JavaScript Engines and Inline Caching | September 2010

I recently looked into Google's V8 JavaScript Engine to learn more about the its design and specifically the implementation of inline caching. It is really amazing how much work was done by the V8 team to make it faster.

If you are not into programming languages and compilers, then just skip the next paragraph and go directly to the last paragraph and the nice graphs below.

  • To summarize it, the usual property lookup of a JavaScript object can be naively implemented with a kind of dictionary, like e.g. a hash map. The way it is done in V8 is to store the properties inside the JavaScript object on the heap. The byte offset that is needed to access the property inside the object is stored in map. This map is shared between JavaScript object with similar memory layout and therefore can be considered a hidden class system. After two successful lookups, the call-side of the accessed property is patched at runtime to omit the lookup and instead add the offset to the object pointer and jump directly to the memory address (in case of a method call). This technique is not easy to implement, but it is really effective as can be seen by the benchmark results below.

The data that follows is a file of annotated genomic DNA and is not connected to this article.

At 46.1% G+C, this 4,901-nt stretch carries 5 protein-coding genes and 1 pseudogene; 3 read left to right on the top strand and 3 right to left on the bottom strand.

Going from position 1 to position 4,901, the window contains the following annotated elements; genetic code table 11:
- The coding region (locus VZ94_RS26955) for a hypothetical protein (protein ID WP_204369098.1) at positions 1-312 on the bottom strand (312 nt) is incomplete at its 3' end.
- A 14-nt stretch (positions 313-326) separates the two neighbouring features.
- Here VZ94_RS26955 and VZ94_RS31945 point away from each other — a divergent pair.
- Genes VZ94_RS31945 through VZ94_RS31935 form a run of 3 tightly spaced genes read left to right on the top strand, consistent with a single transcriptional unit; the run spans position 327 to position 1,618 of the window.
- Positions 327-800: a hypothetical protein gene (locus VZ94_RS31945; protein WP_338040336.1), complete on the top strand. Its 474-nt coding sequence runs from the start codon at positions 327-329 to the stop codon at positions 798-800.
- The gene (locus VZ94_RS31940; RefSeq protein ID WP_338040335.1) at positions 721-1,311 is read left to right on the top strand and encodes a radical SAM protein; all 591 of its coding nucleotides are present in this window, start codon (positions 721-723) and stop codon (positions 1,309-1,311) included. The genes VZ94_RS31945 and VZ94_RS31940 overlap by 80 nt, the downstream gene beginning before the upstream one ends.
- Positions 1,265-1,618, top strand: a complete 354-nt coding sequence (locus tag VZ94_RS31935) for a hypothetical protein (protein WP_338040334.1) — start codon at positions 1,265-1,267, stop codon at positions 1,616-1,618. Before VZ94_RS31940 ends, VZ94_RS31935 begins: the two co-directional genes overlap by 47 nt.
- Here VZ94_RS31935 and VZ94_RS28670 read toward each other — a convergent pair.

There are many different JavaScript benchmarks and I have chosen three of these which are popular, well understood and come from different browser vendors. All tests were performed with an Intel(R) Core(TM) Duo CPU with 1.66GHz and a Linux 2.6.33 operating system. The first browser, Opera, is proprietary and just added for reference. Then, the open source Firefox browser and its built-in JavaScript engine, "SpiderMonkey" was tested both with and without the tracing JIT-Compiler "TraceMonkey" and in two different version. The two most important configurations was V8 with and without inline caching (IC) enabled.

posted 2010-09-06